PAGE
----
7. So, let's think how I'm going to fulfill those needs without videogames. One at a time. Now it is temporary escape. I've tried reading books. What I've found out is that reading fiction is not for me - I quickly get bored because I'm not attracted to those alternative realities. So I tried non-fiction - at first I also got bored fast, but for another reason. I tried to absorb every word, I focused too much, like if I lost a single word I'd lose so much value of this book that all reading renders useless. Now I know that's not the case. When I read non-fiction like a newspaper, not trying to analyze every sentence, not trying to focus too much, not trying to absorb every idea, just relax and read - that's when I feel good and my boredom goes away. But it works to a certain extent. What else have we got? TV series? Nah. Good, meaningful movies? Though better, when I watch them, I still get the feeling that I don't get any value from them, that the message and storyline doesn't have to do anything with my actual life. There's so many aspects to think about. And it's just one need, and I'm still not done with it yet.
  8. Welcome! Your situation is pretty rough. Having multiple overlapping addictions that trigger each other is really difficult. Alcohol, pornography, videogames, TV, junk food... What causes most pain in your life? I think it's really important to prioritize. It's good to hear your story. Your road is going to be long, take your steps, one by one. Good luck in your journey!
  9. So now I'm going to think about how I fulfilled my human needs with videogames. Temporary escape. Yes, gaming for me is definitely an escape. When I feel sick, I play. When I feel bored, I play. Those two are actually two biggest reasons why I choose to play over and over again - to escape pain and boredom. Social connection. Well, not at all it fulfills my social needs. Here's the deal - now I play mostly Civilization 2. I actually rationalized playing it like "Well, it's a very old game, with archaic graphics, I won't get addicted to it". Now I realize that it's game design, not graphics that makes games so addictive. Ok, back to social needs... Since I play this game offline and have no friends to talk about it, I sometimes feel freaking lonely, and that forces me to reach out. Now I see that it's actually good, that videogames at least don't fulfill my social needs. Constant Measurable Growth. Oh God, that's exactly what I get playing Civ2. My empire grows, population increases, tax income rises... And all of that is presented in neat graphics, tables, numbers. Everything in my empire is under my control. Everything is traceable. Challenge. Yeah, this game is definitely a challenge. The goal is clear, the steps to achieve this goal are also clear. And it requires a lot of thinking and planning to win this game. Too easy? Just raise the difficulty level! This game is always a challenge, since on the last level computer opponents become virtually unbeatable. Yeah, it feels really good to scrutinize my gaming. In the next post I have to find activities that will fulfill those needs.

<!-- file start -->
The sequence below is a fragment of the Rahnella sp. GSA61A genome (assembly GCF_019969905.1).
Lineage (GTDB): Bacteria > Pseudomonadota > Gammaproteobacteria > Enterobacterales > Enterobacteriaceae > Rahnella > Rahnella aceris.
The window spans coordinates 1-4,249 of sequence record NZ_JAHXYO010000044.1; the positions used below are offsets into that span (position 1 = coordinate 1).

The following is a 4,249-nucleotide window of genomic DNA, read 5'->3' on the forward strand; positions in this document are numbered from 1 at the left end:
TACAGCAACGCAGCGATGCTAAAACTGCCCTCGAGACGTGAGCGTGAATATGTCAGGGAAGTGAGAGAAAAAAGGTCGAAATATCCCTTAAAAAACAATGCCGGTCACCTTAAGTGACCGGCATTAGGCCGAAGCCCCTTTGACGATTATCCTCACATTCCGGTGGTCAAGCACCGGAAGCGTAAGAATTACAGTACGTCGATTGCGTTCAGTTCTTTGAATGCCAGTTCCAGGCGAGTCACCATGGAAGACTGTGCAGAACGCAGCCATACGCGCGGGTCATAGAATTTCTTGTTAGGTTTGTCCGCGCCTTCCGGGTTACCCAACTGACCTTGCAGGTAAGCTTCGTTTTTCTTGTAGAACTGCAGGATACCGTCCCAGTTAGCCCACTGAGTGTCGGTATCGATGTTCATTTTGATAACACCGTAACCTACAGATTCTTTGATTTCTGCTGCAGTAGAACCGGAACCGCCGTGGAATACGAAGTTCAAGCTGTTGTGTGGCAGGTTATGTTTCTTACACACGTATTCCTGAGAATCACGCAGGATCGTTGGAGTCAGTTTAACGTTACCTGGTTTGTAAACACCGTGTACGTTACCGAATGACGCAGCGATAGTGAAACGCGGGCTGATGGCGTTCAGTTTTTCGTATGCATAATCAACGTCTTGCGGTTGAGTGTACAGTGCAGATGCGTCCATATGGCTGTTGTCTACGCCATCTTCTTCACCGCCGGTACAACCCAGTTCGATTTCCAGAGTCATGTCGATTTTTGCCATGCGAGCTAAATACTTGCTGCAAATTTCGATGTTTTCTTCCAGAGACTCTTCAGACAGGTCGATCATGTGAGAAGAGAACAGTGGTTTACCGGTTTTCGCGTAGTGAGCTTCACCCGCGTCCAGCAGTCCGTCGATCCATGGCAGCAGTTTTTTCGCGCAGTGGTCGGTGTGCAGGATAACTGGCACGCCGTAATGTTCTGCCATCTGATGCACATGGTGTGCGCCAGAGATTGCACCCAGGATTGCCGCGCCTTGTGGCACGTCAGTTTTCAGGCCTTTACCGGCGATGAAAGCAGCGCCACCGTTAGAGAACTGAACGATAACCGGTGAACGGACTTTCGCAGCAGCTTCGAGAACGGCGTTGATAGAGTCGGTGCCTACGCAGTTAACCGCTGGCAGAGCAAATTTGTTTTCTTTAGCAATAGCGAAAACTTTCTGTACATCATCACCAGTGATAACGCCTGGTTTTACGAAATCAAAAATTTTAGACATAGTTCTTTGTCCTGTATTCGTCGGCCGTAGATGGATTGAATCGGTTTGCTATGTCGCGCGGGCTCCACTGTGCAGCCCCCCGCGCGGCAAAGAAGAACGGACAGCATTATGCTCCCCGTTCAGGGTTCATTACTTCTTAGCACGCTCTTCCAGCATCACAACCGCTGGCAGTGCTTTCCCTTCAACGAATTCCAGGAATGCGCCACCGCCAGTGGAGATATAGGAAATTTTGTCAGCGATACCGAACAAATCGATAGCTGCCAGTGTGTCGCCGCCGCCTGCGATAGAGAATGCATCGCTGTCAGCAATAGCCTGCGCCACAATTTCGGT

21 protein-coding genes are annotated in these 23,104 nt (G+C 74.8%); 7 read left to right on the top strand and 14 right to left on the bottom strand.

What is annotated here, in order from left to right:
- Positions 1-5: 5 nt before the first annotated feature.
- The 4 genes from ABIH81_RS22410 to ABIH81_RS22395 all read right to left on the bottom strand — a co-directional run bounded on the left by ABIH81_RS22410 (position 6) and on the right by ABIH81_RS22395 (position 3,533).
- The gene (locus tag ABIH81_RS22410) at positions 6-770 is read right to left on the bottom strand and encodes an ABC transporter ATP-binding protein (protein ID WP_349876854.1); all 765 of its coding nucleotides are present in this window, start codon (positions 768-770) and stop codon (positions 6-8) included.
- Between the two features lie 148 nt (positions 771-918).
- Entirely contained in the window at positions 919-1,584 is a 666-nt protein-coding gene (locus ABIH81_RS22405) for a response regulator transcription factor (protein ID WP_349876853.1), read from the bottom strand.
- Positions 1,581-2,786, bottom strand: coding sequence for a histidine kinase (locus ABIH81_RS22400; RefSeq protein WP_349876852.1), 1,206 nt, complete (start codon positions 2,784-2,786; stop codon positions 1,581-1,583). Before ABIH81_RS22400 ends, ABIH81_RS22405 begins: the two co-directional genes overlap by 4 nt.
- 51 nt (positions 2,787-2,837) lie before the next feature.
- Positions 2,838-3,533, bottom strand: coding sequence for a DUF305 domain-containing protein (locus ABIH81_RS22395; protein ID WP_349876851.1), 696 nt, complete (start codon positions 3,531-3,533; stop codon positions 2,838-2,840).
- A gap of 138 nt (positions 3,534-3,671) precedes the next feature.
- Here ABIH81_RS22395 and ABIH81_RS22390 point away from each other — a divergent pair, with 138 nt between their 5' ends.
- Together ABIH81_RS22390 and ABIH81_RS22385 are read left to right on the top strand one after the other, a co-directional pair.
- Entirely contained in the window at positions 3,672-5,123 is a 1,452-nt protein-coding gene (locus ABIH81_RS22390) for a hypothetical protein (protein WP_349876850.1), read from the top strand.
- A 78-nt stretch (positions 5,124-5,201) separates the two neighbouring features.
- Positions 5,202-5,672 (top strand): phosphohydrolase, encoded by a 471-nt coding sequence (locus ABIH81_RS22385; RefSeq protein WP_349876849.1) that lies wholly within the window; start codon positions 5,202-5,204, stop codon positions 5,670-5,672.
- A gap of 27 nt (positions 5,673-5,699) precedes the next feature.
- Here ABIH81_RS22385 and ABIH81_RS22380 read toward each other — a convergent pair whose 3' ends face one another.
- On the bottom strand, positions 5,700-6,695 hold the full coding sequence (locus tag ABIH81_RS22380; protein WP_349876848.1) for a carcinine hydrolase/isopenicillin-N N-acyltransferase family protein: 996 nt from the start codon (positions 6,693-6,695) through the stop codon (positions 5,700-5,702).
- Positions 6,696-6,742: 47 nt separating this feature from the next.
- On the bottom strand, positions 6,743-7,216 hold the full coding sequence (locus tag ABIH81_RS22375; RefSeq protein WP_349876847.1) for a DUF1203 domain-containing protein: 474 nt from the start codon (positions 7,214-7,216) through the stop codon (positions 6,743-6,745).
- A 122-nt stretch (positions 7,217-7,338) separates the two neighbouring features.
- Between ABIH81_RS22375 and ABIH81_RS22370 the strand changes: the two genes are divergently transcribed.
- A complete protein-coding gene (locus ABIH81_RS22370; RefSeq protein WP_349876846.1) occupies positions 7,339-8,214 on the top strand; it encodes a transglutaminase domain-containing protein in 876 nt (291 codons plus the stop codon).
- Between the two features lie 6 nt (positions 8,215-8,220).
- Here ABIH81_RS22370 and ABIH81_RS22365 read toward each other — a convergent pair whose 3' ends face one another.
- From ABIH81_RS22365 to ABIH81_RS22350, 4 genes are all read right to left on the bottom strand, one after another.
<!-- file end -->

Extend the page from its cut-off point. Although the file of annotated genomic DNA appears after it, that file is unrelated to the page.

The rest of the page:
10. Oh, I can so relate to that. It's the very first thing that came to mind when I thought about quitting videogames. And I've done it numerous times - with the same result every time. Well, at least it helped me to realize that we're talking about addiction here, not merely overindulging.
  11. Hello everyone! I actually quit gaming around 10 months ago. And I relapsed recently. After some thinking, I realized the reason why - it's because I quit my job this month. My financial situation is far from difficult - I can live off my savings for years. So now I have A TON of free time. There's so much free time that I'm actually scared. I sincerely believe that the fact that I don't have to make a living right now is a huge blessing. I always thought "The day will come when I don't have to work 9 to 5, and then I'm going to live my life to the fullest. This day has come, and yet here I am, playing videogames at nights. What I expect from this program is that it will help me to rapidly shift from "I've got a lot free time and I don't know what to do with it, so I play videogames, watch YouTube and mindlessly surf Internet" to "I've got a lot of free time and it's excellent, because I know what to do next, I know what I want to achieve and where I'm going in life". Thank you Cam and everybody on this forum for doing it. I'm going to post here my thoughts about the great content that Cam has created and see how it relates to my actual life. But for now, I just wanted to introduce my self, which I happily did. Happy New Year!